Reading that headline you would think I bought options prior to earnings.
In fact, I bought these AFTER numbers hit the street.
And I want to break down this beautiful LottoX trade for you all.
What’s cool about this trade is the relative simplicity behind the idea.
The setup itself is pretty straightforward.
But here’s the catch – it’s high-risk/high-reward.
In fact, these trades tend to bust more often than they pay out.
Which is why risk management is crucial.
I know you’re probably skeptical, and I get it…I would be too.
Give me five minutes to lay out the trade and you can decide for yourself whether you like the idea or not.
Why this works
Let me start by explaining the short-squeeze, or in this case what’s known as a gamma squeeze.
When traders bet against a stock, they borrow shares from their broker to sell short on margin. They profit as the stock declines and lose money as it rises.
If a stock increases too much, the broker forces them to close the trade to stem the bleeding. They buy back shares to exit the position. This drives up price, causing more traders who were short to buy to close their positions, creating a cascade of buying.
Similarly, many traders will buy call options right before earnings, betting on a big move.
Market-makers take the opposite side of that trade selling these options. As they sell call options, they hedge by buying shares of the stock. The further in-the- money the call options, the more stock they have to buy.
When a stock gaps up huge in the morning, call options that were far out-of-the-money are now in-the-money. and market makers who sold these need to buy a lot of stock to offset their positions.
This is what’s known as a gamma squeeze.
It’s the crux of my LottoX 10X trades.
Not every gap warrants hedging.
What I want to see AR gaps where the stock opens approximately two times the implied move based on earnings.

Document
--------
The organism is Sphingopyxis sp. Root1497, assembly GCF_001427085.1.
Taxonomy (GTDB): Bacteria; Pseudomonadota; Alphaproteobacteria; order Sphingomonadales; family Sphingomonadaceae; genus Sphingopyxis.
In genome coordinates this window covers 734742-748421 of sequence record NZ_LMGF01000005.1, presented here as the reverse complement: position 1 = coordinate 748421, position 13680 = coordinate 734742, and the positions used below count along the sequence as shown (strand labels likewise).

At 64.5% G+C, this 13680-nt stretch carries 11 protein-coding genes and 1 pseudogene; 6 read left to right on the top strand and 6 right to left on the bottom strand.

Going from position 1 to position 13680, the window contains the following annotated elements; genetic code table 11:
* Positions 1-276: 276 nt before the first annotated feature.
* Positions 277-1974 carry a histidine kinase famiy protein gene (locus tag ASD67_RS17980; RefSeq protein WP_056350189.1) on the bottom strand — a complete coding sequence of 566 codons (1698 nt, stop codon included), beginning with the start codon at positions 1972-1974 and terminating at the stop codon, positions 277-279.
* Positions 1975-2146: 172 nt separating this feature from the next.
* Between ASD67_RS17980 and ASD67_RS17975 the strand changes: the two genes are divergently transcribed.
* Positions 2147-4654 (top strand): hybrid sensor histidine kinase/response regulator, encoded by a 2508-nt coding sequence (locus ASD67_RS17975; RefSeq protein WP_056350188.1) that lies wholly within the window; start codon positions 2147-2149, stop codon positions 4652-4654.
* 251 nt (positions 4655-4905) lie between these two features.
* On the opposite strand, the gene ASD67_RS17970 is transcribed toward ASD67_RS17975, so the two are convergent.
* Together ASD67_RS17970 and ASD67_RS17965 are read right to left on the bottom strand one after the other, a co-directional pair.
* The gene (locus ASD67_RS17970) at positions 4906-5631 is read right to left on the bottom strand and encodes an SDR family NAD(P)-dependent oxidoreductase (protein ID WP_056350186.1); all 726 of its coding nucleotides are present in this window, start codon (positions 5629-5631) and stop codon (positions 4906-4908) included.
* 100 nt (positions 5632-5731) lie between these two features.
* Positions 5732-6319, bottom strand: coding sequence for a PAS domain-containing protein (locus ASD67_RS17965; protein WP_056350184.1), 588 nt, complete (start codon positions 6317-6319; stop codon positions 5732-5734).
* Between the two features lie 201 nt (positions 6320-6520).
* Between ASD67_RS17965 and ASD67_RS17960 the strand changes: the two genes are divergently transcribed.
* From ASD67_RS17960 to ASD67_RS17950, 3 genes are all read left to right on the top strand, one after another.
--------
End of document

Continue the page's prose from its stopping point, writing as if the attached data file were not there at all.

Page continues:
Now, you’re probably wondering how do I get the implied move.
let me show you.
Go to an option chain for the stock right before earnings. Look up the price of the straddle for the nearest expiration date. Preferably, I want options that expire that immediate Friday.
A straddle is the price of both a call and a put at the money.
Here’s an example using Disney earnings.
The house of mouse reports earnings in six days. These options expire in seven, so they’re the closest expiration.
Normally, I would wait until the night before at the close to get the straddle price, but we’ll use this as an example.
With shares trading at $127.42, the closest at-the-money strike is $127.
The price of the call and put option put together is $6.80.
If this was earnings night and the stock gaps up ~$12 or more, that would be enough of a move for a potential gamma squeeze.
This part is a little bit tricky.
You see, when the stock opens up first thing in the morning, I have no idea what the options will cost or how much the stock will move.
All I can do is make an educated guess.
Using chart analysis tools, I look at where I might expect the stock to go using techniques such as symmetry, Fibonacci extensions, or whatever works.
From there, I select the nearest strike contracts and either the current week’s expiration or the following one.
Then, I decide how much I want to risk for the trade.
In general, I don’t like to go more than $3.00 per contract. Ideally, I want to spend $1.00.
For example, when TTD opened today at ~$731, and the previous day’s close around $647, I began looking at the $770 contracts.
The stock was so expensive, I wanted to go with something that wouldn’t cost me a fortune.
Otherwise, I’d probably look at the $750 contracts.
In this case, because I went so far out-of-the-money, I decided to buy the expirations for the following week.
If I’m playing a stock that’s much cheaper, say $50, then I’m fine going with current week expirations that are closer to at-the-money simply because they’re cheaper.
Now, earnings aren’t quite over yet, which means there’s still time to get in on these spectacular trade ideas.